“”What to Do Instead of Saying “Good Job!”
from codenamemama’s blog: http://m.blogher.com/7-alternatives-telling-your-child-good-job
But even when we know the consequences of mindless praise, it’s easy to fall back on “good job!” when we’re not sure what else to say. We want to express something – pleasure, happiness, pride – but we’re not sure how. Here are a few ideas:
- Thank You: it’s true – often we say “good job!” when our kids do something to make our lives easier. So why not just say that? “Thank you for picking up your toys. It really helps mama when you clean up your things.” “Thank you for wiping up that spill. Now I can start dinner on a clean counter.” “Thank you for playing quietly while I was on the phone. I could hear the other person clearly and was able to get off the phone quickly.”
- Observe Rather than Evaluate: look at your child’s accomplishments as a chance to have a conversation with him. “Your tower has more red blocks than blue blocks.” Maybe your child will tell you why or will share that her favorite color is red. “You used markers and chalk in that drawing.” Maybe your child will tell you what the drawing is about.
- Keep Playing: so your three year old just built a tall tower out of blocks. Instead of good job’ing her, ask her what she’s going to do with the tower. “That’s a tall tower, who lives there?” Or start building a tower of your own, maybe she will engage you in creative play. Playtime is a great way to connect on your child’s terms, so follow her lead – don’t just use it as an opportunity to praise her, that may stifle whatever she was trying to do with her playtime.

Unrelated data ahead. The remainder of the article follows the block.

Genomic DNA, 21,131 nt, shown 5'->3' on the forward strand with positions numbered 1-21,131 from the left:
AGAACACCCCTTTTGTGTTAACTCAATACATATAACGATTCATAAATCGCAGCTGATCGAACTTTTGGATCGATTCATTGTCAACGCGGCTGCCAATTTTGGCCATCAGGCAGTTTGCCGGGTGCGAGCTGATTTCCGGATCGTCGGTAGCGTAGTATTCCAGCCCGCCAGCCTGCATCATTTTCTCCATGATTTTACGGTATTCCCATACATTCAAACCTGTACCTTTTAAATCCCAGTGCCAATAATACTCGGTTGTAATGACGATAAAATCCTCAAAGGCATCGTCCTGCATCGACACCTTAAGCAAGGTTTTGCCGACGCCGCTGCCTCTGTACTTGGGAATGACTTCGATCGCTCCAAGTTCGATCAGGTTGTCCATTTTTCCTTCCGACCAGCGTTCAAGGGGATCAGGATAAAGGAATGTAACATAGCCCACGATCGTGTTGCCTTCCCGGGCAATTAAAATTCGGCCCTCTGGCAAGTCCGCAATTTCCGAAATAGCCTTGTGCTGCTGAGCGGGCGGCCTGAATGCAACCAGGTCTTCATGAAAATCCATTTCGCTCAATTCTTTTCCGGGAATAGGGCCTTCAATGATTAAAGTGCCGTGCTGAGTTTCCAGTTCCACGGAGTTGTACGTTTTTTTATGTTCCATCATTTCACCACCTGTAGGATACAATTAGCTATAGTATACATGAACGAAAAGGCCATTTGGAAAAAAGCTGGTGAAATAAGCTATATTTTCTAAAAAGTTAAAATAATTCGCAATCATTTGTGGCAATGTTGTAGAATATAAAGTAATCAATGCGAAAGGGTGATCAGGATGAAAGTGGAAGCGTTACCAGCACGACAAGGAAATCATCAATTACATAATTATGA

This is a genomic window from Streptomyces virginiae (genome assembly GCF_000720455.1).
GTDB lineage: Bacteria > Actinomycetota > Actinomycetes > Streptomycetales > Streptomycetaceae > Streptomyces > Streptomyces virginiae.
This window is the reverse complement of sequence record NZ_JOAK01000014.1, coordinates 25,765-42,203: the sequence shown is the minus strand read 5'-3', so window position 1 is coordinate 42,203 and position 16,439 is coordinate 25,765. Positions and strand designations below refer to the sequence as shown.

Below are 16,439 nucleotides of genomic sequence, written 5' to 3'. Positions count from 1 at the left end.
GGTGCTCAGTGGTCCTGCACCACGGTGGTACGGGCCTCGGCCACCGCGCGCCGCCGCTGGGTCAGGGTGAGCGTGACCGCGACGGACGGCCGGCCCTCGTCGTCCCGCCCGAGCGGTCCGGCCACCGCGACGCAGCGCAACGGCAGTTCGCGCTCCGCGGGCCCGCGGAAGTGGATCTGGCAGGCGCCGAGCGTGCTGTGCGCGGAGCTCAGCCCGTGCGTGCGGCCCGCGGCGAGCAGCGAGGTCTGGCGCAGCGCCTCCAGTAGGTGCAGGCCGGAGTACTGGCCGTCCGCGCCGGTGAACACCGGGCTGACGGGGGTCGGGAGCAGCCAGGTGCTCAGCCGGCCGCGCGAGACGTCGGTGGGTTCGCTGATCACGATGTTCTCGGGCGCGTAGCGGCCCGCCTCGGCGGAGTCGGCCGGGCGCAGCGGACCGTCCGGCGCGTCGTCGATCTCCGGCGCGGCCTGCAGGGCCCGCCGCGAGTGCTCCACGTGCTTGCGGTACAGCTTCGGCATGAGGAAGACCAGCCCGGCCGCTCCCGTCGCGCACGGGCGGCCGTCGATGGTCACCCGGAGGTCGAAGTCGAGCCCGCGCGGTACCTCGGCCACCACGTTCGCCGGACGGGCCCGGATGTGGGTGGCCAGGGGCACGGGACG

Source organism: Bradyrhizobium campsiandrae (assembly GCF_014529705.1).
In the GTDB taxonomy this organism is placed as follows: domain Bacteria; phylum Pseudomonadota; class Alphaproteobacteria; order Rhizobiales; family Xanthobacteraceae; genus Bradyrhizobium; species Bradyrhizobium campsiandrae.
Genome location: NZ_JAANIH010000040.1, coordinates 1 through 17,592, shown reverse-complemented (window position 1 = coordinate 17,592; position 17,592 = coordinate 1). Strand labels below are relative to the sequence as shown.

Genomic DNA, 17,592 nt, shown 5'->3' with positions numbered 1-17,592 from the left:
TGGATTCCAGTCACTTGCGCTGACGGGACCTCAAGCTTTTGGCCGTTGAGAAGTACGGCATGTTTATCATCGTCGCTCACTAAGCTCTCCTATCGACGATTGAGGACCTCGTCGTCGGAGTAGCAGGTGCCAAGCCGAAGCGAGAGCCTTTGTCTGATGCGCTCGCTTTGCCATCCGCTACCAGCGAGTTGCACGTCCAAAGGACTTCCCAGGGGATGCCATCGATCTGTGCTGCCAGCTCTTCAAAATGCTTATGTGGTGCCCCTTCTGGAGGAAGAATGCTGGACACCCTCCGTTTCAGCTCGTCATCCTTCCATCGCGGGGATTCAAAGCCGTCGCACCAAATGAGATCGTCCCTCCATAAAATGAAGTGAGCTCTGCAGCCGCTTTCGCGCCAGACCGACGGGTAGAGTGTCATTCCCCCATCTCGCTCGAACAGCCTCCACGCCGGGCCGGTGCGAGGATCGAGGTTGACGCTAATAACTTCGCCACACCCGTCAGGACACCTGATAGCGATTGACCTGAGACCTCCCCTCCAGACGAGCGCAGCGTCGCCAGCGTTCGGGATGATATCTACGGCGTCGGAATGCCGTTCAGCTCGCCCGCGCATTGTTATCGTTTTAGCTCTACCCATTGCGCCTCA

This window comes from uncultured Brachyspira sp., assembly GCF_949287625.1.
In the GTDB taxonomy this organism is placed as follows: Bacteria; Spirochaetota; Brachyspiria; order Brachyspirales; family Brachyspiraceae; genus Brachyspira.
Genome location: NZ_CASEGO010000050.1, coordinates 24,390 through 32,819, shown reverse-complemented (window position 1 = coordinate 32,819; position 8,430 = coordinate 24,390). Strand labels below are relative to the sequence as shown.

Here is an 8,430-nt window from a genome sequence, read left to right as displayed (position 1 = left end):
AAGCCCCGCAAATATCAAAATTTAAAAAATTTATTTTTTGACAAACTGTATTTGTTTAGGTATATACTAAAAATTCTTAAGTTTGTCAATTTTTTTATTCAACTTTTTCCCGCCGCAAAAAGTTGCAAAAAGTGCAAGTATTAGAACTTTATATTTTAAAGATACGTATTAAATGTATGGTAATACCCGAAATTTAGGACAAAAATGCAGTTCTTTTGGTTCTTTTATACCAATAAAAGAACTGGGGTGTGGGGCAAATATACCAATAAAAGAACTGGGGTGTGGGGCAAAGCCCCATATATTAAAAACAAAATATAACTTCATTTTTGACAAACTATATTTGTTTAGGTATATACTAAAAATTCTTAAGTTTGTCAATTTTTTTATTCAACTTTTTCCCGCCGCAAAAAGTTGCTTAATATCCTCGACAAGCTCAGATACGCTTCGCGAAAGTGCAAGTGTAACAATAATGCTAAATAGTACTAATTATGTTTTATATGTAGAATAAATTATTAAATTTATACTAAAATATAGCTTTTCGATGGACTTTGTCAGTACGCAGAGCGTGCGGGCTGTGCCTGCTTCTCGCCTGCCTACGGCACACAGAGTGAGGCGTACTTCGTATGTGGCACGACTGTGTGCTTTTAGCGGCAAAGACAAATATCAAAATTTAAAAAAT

- Nurture Empathy: instead of “I like the way you shared with Tim!” or “Good job for giving Katie a hug!,” use positive social interactions as an opportunity to nurture your child’s empathy skills. “[G]ently draw his attention to the effect of his action on the other person: ‘Look at Abigail’s face! She seems pretty happy now that you gave her some of your snack.’ This is completely different from praise, where the emphasis is on how you feel about her sharing.” (3) Empathy is the foundation for many vital skills and positive attitudes. It is necessary for healthy social interactions and relationships, it leads to creativity, it increases academic achievement, it reduces prejudice, and it is the root of a strong sense of environmentalism. (4)
- Focus on the Action: instead of focusing on the result, talk about the action without adding any judgment. Simply make an observation! “You’ve been working very hard on that painting.” “You really practiced a lot on that song!”
- Ask Questions: take an active interest in whatever your child is doing by asking them about it. “How many blocks did you use to build that tower?” “What do you want to build next?” “Why did you decide to paint his beard purple?”
- Stay silent: Remember that it’s often the case that we want to praise, our kids don’t really need to hear it. Your child does not expect to be praised all the time – our urge to praise has been hammered into our brains. You might be amazed when your child keeps on building block towers even when you sit back and say nothing at all.
It can be tough to break the “good job!” habit – I know, I was a preschool teacher who used it all the time. But the rewards are worth it.
Do you have any tips for breaking the “good job!” habit? What do you do instead of mindlessly praising your children?””